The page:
REwear, REcycle, REduce, REad the label!

Dipping into an anthology of WW II instruction leaflets under the general heading Make Do and Mend, I came across flyers entitled Keep Them Tidy Underneath, Every Woman Her Own Clothes Doctor and Hints on Renovating and Recutting, I realised perhaps for the first time how brutal clothes rationing had been. Reading the advice given, for example, on how to make a “good pair of knickers” from two old pairs is in dramatic contrast to the fast fashion, disposable-after-a-single-wear clothes that are so common today.

I am sure many of you watched Sewing Bee and followed our fellow SFWI member Lawratu who did so well and represented the essence of the WI in such an inspiring way. Well done, Lawratu.

I particularly enjoyed the Skies the Limit challenge where contestants were invited to design and make a wedding dress out of 1940s parachutes. This reminded me that my mother’s wedding dress was made by the local dressmaker from parachute silk in 1950, and how beautiful it was. I recall as a child visiting the same dressmaker. For me the anticipation of the visit was whether the same bunch of mistletoe was still hanging from the lamp in the hall from the previous year. I was never disappointed!

We were in awe of the transformation challenge, but should we also be inspired by it? The restrictions of last year, which meant that we were not able to buy clothes from the High Street, has already changed our clothes buying habits, perhaps forever, but also even what we buy and how we wear it.

The practice of handing down clothes and toys, in my family and beyond, has long been the norm, with the children wearing their cousin’s clothes with pride. I recall learning from an old university friend that some smock dresses that I had made and passed on to one friend’s children had, by some weird and wonderful journey, ended up being worn by the children of a completely different friend, revealed when a photo was shared some 25 years later.

I was fortunate to have learned to sew and do basic tailoring at school. The girls at my school (it was only the girls who were taught to sew) were particularly keen, but I have often wondered whether the lure of the needlework classroom was the fact that the sewing teacher was the girlfriend of a first team player for Leeds United!

Surrey Federation has offered us all many opportunities to develop needlework skills of all kinds, from machine embroidery and goldwork to tailoring jackets and trousers, the latter led by the Federation’s own talented Beryl Havers.

Acquired skills from Denman workshops, formerly residential and more recently Denman at Home, has offered us all the opportunity to acquire new skills. For me it has been patchwork. My first, a sampler quilt, was for my granddaughter. It was made from fabric from dresses she had grown out of. I imagine these clothes will live on in their new guise for many years. On completing a project, I cut the leftover pieces of fabric into 3” or 5” squares, organise them in colour groups and craft them into quilts for the Linus Project.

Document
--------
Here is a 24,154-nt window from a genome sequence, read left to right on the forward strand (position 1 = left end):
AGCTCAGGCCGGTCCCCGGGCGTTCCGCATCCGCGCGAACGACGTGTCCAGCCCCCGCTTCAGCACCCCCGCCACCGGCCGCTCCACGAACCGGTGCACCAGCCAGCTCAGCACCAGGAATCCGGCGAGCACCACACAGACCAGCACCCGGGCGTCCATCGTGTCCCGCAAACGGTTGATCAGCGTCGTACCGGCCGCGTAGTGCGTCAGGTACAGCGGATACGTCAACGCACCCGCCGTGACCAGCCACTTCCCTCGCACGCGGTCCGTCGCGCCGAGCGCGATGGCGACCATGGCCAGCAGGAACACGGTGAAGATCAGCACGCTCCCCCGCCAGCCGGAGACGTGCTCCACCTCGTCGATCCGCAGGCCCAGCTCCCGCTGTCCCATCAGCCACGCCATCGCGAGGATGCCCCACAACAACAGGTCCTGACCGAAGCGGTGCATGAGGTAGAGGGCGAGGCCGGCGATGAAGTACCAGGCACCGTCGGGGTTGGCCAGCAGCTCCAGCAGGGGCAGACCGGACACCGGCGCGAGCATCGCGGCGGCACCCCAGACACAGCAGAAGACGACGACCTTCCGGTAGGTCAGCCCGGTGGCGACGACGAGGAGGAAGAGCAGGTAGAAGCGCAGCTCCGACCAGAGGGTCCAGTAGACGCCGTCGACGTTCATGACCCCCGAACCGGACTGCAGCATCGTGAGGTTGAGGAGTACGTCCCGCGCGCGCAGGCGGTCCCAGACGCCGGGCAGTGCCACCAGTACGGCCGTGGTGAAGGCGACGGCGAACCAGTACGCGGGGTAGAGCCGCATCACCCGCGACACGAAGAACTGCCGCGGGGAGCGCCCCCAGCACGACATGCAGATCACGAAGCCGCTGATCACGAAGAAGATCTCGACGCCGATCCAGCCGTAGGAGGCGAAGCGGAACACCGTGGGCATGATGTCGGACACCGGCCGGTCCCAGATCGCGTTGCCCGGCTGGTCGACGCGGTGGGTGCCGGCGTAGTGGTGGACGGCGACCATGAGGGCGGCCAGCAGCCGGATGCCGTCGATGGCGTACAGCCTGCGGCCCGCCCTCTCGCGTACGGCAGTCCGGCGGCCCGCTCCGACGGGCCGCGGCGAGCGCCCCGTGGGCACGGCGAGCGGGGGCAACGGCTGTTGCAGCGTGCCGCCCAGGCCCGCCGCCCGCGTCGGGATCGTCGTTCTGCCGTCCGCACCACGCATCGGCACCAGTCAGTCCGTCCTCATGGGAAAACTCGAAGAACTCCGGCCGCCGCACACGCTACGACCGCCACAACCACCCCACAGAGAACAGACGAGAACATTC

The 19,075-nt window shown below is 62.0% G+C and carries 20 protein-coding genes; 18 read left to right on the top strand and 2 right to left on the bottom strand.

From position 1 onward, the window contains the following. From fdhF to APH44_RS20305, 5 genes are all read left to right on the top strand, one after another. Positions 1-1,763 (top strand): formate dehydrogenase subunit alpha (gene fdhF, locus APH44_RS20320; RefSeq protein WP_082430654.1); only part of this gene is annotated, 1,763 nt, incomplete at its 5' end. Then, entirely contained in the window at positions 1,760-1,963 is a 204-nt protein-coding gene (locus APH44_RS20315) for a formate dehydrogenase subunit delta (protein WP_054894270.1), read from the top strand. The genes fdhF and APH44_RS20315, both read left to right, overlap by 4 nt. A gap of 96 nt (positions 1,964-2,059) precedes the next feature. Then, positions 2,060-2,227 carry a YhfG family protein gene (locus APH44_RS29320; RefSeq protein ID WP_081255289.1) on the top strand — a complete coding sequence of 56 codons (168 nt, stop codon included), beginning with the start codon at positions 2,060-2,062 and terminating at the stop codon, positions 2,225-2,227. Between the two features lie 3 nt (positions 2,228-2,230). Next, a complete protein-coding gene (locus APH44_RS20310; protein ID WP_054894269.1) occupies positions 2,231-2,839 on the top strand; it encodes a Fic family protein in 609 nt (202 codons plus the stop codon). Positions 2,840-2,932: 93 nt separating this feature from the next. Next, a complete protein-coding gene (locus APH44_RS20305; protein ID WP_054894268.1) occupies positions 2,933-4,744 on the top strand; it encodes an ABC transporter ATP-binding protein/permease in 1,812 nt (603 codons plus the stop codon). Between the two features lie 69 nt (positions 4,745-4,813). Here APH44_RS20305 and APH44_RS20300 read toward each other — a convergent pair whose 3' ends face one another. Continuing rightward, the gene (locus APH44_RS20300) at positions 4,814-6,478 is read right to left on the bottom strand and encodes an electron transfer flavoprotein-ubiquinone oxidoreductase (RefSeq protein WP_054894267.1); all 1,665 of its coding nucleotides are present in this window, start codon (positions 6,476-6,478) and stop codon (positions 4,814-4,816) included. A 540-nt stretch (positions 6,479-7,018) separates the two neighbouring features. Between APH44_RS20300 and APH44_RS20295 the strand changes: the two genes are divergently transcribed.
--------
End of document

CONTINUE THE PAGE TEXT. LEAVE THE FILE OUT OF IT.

Recycling-fashion initiatives are on the rise. I love the idea of some major brands inviting customers to return unwanted used clothes that are then given to charities or recycled — a very welcome step.

However, recycling is not a new concept. Born and bred in Morley, my daily bus ticket read ‘Yorkshire Woollen District’. I only questioned its significance after watching a TV programme which focussed on the production of shoddy. Waste wool from the production of high-quality cloth was shredded before being mixed with a small quantity of new wool and woven into a lesser quality cloth — shoddy. Any waste from the process was transported to Kent where it was used as a fertilizer for the hops.

I don’t know that I can claim to be a regular re-fashioner of clothes, but I am a regular re-user, although I did remodel a 100-year-old hat that had a beautifully dramatic, swooping, bird-of-paradise feather that I wore for Churt WI’s 100th birthday celebration. (see above)

I challenge you, as you bring out your Autumn wardrobe, to reduce, rewear, recycle, repair, resell and re-fashion rather than throw away clothes. I am challenging myself to rewear rather than buy new outfits for WI events in future. I did wonder however if I could ring the changes by accessorising, using things I had made during lockown — but felted hand warmers, a climate scarf and a quilt might appear a little eccentric!

But seriously, we must all review and reduce our clothes buying, and if we do buy, we should read the labels to ensure that the clothing is free from plastic, has a long life and is biodegradable. The garments may cost more but if they last longer and they are free from polyester, nylon and plastics this can only be good for the planet.

As we approach the UN Climate Change Conference that aims to Unite the World to Tackle Climate Change, could this be your small contribution to the saving of planet?

Carol A. Gartrell
Federation Chairman

back to News